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Boy, am I ever confused about cure. I plan to make 5 pounds of Jalopeno sausages using 2 1/2 pounds of 80/20 burger and 2 1/2 pounds of ground pork. I will mix and refrigerate overnight and smoke it to 160 degress internal the next day and plan to refrigerate it until used. Should I add a cure and how much? Should I decrease the salt in the recipe so it won't be too salty? The recipe calls for 4 tsp of kosher. Any help?
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Curing Sausages is a science with strick temperature and humidity requirements and I would suggest you get a book on curing before playing with it.

If you are not cold smoking you don't need to use a cure, although I might suggest freezing your finished sausage until you want to use it rather than leaving it in the refrigerator.

One tip on seasoning is to cook a small sausage patty in a skillet after you have mixed to test your seasonings prior to stuffing in casings.
Originally posted by SkipQ:
...Do not smoke any sausage that doesn't contain a cure unless you are cooking it above 225 degrees (essentially barbecuing it).

I couldn't disagree more with this one. Having run the forum this long, I'm not a fan of absolutes. I like to educate with details so people understand what's happening and why.

Companies, restaurants and lots of home people have been "smokin" fresh sausage and never have I heard this statement made.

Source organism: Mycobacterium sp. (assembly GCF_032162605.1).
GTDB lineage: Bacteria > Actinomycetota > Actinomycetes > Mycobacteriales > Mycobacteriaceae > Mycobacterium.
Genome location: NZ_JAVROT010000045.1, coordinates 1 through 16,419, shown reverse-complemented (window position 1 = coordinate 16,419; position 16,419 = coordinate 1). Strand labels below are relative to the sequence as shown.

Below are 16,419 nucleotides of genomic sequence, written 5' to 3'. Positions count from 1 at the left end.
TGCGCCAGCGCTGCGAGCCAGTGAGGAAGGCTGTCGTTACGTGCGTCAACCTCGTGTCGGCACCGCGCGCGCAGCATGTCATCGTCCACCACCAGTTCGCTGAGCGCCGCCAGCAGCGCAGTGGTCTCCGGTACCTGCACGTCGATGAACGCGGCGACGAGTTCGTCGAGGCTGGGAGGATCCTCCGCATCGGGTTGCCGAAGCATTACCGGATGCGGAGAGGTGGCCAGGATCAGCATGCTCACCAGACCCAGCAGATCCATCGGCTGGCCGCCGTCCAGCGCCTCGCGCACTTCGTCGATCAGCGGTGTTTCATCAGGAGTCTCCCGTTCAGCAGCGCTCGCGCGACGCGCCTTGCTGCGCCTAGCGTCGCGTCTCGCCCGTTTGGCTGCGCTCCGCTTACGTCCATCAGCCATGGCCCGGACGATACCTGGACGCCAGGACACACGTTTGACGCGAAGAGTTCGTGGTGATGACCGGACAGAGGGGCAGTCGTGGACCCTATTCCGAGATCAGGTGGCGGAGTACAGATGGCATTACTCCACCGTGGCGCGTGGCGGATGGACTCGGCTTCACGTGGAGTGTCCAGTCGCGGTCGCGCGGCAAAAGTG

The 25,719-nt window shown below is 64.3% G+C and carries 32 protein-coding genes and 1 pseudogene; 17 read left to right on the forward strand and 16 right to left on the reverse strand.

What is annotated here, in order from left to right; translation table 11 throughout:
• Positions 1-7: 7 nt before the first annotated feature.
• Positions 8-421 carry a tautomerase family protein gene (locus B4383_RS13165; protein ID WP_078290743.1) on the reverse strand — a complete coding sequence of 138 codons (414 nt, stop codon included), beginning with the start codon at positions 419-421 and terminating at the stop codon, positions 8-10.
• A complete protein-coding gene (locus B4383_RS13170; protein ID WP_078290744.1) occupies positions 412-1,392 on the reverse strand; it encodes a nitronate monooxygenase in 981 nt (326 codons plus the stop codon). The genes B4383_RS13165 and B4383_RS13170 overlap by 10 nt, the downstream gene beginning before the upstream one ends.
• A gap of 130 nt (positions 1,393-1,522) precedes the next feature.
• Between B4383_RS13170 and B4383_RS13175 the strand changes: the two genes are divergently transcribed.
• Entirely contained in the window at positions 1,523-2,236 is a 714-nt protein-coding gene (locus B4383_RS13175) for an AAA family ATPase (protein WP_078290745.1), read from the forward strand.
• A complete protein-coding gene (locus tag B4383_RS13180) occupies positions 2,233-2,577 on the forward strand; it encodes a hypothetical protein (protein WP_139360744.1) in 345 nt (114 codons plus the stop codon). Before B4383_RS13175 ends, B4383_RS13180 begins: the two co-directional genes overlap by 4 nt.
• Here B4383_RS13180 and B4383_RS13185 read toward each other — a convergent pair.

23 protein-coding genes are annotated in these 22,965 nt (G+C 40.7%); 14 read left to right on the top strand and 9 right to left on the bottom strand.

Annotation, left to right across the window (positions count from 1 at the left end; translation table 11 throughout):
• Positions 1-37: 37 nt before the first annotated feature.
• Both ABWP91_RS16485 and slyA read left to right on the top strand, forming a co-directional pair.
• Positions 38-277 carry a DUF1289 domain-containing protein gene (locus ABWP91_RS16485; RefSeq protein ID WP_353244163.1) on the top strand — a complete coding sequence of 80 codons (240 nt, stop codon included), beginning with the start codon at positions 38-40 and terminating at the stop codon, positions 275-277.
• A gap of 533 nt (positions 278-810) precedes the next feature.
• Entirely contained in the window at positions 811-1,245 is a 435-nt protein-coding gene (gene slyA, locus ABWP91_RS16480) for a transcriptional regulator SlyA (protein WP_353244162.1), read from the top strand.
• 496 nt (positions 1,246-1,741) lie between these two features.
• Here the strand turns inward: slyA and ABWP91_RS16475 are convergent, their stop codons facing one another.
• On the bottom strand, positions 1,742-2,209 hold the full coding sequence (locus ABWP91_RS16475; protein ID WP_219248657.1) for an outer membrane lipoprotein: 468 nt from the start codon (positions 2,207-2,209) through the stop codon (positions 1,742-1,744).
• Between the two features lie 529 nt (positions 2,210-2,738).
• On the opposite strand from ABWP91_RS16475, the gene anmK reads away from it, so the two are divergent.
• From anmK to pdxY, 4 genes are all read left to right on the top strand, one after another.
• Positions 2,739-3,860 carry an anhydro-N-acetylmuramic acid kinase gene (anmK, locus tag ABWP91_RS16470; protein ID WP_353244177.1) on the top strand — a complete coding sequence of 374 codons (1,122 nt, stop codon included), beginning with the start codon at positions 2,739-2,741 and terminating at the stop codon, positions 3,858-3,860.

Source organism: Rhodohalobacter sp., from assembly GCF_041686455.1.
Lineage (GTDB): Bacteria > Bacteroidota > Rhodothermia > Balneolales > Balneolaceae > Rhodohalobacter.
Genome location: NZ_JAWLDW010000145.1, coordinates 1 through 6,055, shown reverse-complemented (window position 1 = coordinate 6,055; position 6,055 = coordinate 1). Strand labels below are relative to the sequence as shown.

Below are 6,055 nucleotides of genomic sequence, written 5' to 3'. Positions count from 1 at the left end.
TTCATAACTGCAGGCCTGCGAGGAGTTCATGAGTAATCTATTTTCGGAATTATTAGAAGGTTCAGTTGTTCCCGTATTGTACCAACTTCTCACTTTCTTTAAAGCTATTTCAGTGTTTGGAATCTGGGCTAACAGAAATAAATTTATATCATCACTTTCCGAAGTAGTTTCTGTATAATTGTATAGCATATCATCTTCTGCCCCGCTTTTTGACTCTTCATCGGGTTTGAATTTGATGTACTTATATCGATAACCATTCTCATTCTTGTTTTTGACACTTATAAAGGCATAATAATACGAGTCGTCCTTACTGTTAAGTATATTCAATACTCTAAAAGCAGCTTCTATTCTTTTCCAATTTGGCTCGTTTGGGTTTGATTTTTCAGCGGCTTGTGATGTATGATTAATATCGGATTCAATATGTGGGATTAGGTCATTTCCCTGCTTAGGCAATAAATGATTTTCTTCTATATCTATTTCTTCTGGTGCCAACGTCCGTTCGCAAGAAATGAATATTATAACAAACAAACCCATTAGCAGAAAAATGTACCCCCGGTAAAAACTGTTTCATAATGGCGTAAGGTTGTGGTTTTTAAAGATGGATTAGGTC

That doesn't make it wrong, just never heard it the way you said it.

So if I smoke (smoke is generated from 140 to 325 when I'd call it grillin) and if I take it to 165 internal then what, I'm wrong and I'll die?

I think the USDA would disagree with anything about the duration having an affect if the end is to take it to a food safe temp for a specified time.

165 is 165 regardless of how I got there, isn't it?

I'm not disagreeing with the danger zone, but the final temp has a lot to do with it too, more so in fact.

FYI, High heat is typically consider over 325 or grilling around most of us. Smoking is usually 325 and below. Barbecuing as a term isn't a 225 thing, most traditionalists consider barbecuing grilling.

Let's not threadjack his original post, but I'm sure you'll want to provide more details or discuss it, and we all love a discussion.
Well right or wrong here is what I did. I used 2 1/2 pounds of 80/20 burger and 2 1/2 pounds of lean ground pork. I mixed it with the spices called for in the Jalopeno Sausage recipe and then added 6 tsp of a bulk cure I bought from Hi Mountain. Refirgerated for 48 hours, remixing a couple of times. I fried a couple of small patties for a taste test and thought it tasted OK so I went ahead and rolled the meat into hot dog sized rolls. It made 40 sausages. I wrapped and tied them in corn husks and smoked them at 220 until they reached an internal temp of 160. It took less than an hour. I cooled them, ate a couple, refrigerated about 15 of them and froze the rest. They are very good. I hope nobody gets sick or dies. So far so good.
Skip, the web site you reference is related to smoking methods related to preserving meats, whereas in this case the meat was hot smoked to cook the meat and add smoke flavor. The preservation method here, as stated is refrigeration or freezing. I think you'll find that the vast majority of the smoking on this BBQ forum is related to cooking meats rather than preserving them. Preservation methods I see quoted here are using cures and adding smoke for flavor, where the cure is a vehicle to bridge potentially unsafe time and temperature ranges while smoking; the long term preservation methods are refrigeration and freezing.
Last edited by tnq

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